Typical tactics employed when a poster points out that there's no evidence that an "alt med" product helps a particular condition - attack the poster, and try to change the subject. With regard to sinusitis, the kind that can result in recurrent headaches will typically be chronic sinusitis. As such, it cannot routinely be blamed on bacterial infection and xylitol-containing products are not the treatment of choice, assuming the "active" ingredient is even capable of reaching the sinus mucosa:.
Chronic sinusitis is related to a variety of problems, including allergies, asthma, anatomic problems and in some cases fungal infection. More information available here. Before trying various cures touted over the Internet, it would be very helpful to get an accurate diagnosis in the first place migraines are treated differently from chronic sinusitis. By the way, an earlier poster recommended colloidal silver to "kill bacteria in the sinuses". Physicians have abandoned this product as a routine spray in part because chronic use can permanently discolor the skin gray-blue some credulous alt med advocates still promote the product despite its dangers and limited evidence of effectiveness.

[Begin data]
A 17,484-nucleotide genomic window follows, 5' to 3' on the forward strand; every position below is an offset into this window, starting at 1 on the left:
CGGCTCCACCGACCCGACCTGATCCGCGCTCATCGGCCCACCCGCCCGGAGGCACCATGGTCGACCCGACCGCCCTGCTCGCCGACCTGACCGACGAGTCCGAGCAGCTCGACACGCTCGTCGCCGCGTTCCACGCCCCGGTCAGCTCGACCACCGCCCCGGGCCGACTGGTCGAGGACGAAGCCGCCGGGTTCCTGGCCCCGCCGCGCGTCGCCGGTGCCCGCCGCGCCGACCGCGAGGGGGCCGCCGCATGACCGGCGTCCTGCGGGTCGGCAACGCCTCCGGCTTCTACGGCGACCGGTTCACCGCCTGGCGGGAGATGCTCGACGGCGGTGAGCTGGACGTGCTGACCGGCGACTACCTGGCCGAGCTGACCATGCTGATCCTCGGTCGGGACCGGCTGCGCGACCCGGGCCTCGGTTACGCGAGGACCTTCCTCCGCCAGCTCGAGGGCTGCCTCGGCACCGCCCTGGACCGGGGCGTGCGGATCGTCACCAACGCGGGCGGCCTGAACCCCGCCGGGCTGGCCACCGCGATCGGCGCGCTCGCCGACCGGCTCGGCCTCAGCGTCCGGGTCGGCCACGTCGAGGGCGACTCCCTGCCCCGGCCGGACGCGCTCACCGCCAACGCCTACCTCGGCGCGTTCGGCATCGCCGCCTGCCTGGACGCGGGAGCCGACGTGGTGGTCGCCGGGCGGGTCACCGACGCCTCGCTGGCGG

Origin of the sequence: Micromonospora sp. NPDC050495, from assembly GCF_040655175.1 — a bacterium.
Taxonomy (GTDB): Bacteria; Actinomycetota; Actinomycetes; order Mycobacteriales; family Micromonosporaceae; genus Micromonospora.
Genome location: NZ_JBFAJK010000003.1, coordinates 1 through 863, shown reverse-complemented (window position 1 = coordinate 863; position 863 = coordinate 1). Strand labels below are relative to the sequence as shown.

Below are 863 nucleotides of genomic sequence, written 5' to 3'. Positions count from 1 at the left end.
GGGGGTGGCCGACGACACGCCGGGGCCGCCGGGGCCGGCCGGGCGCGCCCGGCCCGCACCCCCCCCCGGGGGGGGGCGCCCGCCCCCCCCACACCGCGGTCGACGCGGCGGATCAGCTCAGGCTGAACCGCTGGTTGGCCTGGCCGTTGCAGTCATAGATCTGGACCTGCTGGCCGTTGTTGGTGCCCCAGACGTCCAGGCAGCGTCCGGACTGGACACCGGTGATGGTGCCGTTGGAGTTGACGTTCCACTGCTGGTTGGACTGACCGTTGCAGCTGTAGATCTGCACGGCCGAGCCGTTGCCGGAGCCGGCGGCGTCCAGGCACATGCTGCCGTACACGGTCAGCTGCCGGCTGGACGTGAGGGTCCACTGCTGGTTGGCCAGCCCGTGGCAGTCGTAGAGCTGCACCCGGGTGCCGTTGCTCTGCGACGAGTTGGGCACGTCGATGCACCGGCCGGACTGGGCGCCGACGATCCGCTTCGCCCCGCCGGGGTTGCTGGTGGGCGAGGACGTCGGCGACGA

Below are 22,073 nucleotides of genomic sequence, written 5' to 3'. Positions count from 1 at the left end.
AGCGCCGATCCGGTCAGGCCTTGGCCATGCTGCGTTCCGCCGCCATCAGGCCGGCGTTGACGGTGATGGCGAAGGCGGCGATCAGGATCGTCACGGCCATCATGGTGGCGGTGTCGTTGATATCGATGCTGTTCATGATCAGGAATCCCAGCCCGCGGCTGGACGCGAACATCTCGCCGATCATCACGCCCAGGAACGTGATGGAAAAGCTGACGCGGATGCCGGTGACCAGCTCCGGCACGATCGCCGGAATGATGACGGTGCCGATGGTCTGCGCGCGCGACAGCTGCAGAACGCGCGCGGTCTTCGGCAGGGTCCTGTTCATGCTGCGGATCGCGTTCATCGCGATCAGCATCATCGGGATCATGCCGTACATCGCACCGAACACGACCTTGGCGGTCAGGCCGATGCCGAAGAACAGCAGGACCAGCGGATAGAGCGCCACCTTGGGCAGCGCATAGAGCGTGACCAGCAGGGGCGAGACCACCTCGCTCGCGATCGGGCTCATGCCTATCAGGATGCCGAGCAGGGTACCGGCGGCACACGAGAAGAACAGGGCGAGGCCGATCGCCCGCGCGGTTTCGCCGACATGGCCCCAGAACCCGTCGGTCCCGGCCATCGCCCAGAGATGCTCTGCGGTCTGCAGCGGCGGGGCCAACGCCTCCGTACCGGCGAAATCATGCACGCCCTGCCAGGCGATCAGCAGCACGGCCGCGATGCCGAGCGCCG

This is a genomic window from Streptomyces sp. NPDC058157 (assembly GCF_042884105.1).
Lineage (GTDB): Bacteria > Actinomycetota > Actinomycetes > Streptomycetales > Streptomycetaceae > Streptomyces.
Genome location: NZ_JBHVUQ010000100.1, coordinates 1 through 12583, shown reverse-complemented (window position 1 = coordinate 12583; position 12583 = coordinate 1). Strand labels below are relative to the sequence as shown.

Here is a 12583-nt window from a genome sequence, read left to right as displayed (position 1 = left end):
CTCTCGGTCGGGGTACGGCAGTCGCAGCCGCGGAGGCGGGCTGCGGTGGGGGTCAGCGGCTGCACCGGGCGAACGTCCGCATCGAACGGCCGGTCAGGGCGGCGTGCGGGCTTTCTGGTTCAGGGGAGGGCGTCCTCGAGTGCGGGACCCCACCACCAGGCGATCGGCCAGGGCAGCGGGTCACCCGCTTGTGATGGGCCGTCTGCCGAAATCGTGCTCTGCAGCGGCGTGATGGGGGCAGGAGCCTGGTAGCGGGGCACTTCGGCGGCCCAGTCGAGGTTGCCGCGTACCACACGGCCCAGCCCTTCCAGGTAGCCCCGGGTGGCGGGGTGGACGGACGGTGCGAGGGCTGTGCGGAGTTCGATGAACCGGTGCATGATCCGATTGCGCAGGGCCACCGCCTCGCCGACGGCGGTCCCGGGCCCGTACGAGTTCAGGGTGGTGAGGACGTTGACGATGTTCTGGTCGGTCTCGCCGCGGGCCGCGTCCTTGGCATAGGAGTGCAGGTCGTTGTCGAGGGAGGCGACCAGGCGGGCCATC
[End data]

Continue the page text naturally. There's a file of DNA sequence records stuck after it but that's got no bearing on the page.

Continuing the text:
I agree that there are many causes of sinusitis - if that is even what the person had. Since the original question was posted inI doubt that that person is checking the board daily for advice, and I was discussing sinus health more generally. While xylitol is not a cure-all for all sinus conditions, it can improve the types of bacteria present in some people and is not the zero you erroneously dismissed it as.
Biofilm forming bacteria are a common feature of chronic sinusitis, as evidenced by the link below. Xylitol interferes with the ability of many disease causing bacteria to form films and remain in the sinuses, mouth, etc.
The fact that a simple compound like xylitol can reduce the need for antibiotics in a variety of related conditions is of interest to me, but obviously not to you. Prevalence of biofilm-forming bacteria in chronic rhinosinusitis.